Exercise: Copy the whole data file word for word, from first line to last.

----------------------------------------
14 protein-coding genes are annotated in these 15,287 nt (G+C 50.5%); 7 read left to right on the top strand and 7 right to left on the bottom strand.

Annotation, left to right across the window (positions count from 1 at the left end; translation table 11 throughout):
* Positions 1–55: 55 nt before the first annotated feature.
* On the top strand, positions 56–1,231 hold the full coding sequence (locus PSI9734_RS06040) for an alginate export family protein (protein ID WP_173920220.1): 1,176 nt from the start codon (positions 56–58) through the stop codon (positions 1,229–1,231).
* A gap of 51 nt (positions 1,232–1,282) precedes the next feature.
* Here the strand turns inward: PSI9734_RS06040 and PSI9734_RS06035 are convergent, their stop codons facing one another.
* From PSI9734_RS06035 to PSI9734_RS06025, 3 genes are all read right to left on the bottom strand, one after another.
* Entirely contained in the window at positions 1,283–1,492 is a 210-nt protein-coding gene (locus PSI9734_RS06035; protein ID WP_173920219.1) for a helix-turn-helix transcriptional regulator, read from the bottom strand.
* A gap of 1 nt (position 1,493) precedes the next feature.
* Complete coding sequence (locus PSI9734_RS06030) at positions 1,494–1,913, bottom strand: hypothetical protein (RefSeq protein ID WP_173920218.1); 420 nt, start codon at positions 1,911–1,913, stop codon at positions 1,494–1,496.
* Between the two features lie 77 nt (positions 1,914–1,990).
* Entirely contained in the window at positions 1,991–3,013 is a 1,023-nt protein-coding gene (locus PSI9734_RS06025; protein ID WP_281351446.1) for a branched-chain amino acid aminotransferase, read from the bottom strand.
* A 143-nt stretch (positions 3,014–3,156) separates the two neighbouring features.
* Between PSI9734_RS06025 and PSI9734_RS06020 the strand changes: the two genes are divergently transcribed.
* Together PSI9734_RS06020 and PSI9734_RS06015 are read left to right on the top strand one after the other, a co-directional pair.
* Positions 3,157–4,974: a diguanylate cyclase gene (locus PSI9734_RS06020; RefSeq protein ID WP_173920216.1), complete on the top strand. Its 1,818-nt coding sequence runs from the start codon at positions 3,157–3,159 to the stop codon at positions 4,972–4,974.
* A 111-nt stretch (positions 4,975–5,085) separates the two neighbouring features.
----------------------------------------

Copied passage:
14 protein-coding genes are annotated in these 15,287 nt (G+C 50.5%); 7 read left to right on the top strand and 7 right to left on the bottom strand.

Annotation, left to right across the window (positions count from 1 at the left end; translation table 11 throughout):
* Positions 1–55: 55 nt before the first annotated feature.
* On the top strand, positions 56–1,231 hold the full coding sequence (locus PSI9734_RS06040) for an alginate export family protein (protein ID WP_173920220.1): 1,176 nt from the start codon (positions 56–58) through the stop codon (positions 1,229–1,231).
* A gap of 51 nt (positions 1,232–1,282) precedes the next feature.
* Here the strand turns inward: PSI9734_RS06040 and PSI9734_RS06035 are convergent, their stop codons facing one another.
* From PSI9734_RS06035 to PSI9734_RS06025, 3 genes are all read right to left on the bottom strand, one after another.
* Entirely contained in the window at positions 1,283–1,492 is a 210-nt protein-coding gene (locus PSI9734_RS06035; protein ID WP_173920219.1) for a helix-turn-helix transcriptional regulator, read from the bottom strand.
* A gap of 1 nt (position 1,493) precedes the next feature.
* Complete coding sequence (locus PSI9734_RS06030) at positions 1,494–1,913, bottom strand: hypothetical protein (RefSeq protein ID WP_173920218.1); 420 nt, start codon at positions 1,911–1,913, stop codon at positions 1,494–1,496.
* Between the two features lie 77 nt (positions 1,914–1,990).
* Entirely contained in the window at positions 1,991–3,013 is a 1,023-nt protein-coding gene (locus PSI9734_RS06025; protein ID WP_281351446.1) for a branched-chain amino acid aminotransferase, read from the bottom strand.
* A 143-nt stretch (positions 3,014–3,156) separates the two neighbouring features.
* Between PSI9734_RS06025 and PSI9734_RS06020 the strand changes: the two genes are divergently transcribed.
* Together PSI9734_RS06020 and PSI9734_RS06015 are read left to right on the top strand one after the other, a co-directional pair.
* Positions 3,157–4,974: a diguanylate cyclase gene (locus PSI9734_RS06020; RefSeq protein ID WP_173920216.1), complete on the top strand. Its 1,818-nt coding sequence runs from the start codon at positions 3,157–3,159 to the stop codon at positions 4,972–4,974.
* A 111-nt stretch (positions 4,975–5,085) separates the two neighbouring features.